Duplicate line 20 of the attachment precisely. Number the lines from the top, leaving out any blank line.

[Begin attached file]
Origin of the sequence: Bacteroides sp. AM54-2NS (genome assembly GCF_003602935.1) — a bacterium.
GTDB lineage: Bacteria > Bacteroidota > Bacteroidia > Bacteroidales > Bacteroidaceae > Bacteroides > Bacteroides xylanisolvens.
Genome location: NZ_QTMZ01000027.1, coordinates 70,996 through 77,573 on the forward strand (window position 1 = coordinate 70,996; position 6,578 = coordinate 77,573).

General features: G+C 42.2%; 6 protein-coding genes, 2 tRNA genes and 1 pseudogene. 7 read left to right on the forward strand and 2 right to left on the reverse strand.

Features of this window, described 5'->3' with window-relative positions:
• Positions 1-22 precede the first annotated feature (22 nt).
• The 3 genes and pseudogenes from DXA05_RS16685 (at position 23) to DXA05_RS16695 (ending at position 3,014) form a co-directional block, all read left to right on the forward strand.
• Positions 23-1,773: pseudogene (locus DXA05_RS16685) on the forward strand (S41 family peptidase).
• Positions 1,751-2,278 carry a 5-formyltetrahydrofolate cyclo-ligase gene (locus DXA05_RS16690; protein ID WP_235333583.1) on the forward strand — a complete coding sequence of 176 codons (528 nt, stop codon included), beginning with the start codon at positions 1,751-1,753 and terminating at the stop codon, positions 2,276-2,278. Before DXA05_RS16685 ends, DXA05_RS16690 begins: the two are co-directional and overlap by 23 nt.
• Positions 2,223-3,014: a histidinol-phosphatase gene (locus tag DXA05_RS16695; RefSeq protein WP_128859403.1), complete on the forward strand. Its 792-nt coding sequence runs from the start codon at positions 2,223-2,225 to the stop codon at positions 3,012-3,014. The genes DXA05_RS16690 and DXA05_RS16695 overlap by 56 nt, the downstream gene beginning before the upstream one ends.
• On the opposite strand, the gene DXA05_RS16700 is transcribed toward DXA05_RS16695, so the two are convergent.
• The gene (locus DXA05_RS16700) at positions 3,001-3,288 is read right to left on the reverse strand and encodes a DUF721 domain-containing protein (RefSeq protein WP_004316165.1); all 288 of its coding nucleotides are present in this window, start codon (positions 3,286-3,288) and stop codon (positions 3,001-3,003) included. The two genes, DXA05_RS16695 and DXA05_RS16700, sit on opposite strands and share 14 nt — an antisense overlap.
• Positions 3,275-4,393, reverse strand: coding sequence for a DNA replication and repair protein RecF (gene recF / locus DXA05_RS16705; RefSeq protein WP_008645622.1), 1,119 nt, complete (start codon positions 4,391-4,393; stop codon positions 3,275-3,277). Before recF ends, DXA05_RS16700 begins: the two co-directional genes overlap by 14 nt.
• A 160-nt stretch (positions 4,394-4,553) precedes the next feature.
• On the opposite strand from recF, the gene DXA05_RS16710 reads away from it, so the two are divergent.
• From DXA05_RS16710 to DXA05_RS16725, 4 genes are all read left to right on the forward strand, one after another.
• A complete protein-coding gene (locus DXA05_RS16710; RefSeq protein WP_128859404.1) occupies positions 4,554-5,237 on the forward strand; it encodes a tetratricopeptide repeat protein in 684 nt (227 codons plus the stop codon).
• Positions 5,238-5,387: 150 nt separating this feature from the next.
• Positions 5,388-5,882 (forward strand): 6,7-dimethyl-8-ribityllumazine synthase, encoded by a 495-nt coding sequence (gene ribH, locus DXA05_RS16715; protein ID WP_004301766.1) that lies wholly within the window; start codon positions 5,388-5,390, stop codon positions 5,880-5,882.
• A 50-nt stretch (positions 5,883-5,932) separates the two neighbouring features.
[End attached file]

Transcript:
• A 50-nt stretch (positions 5,883-5,932) separates the two neighbouring features.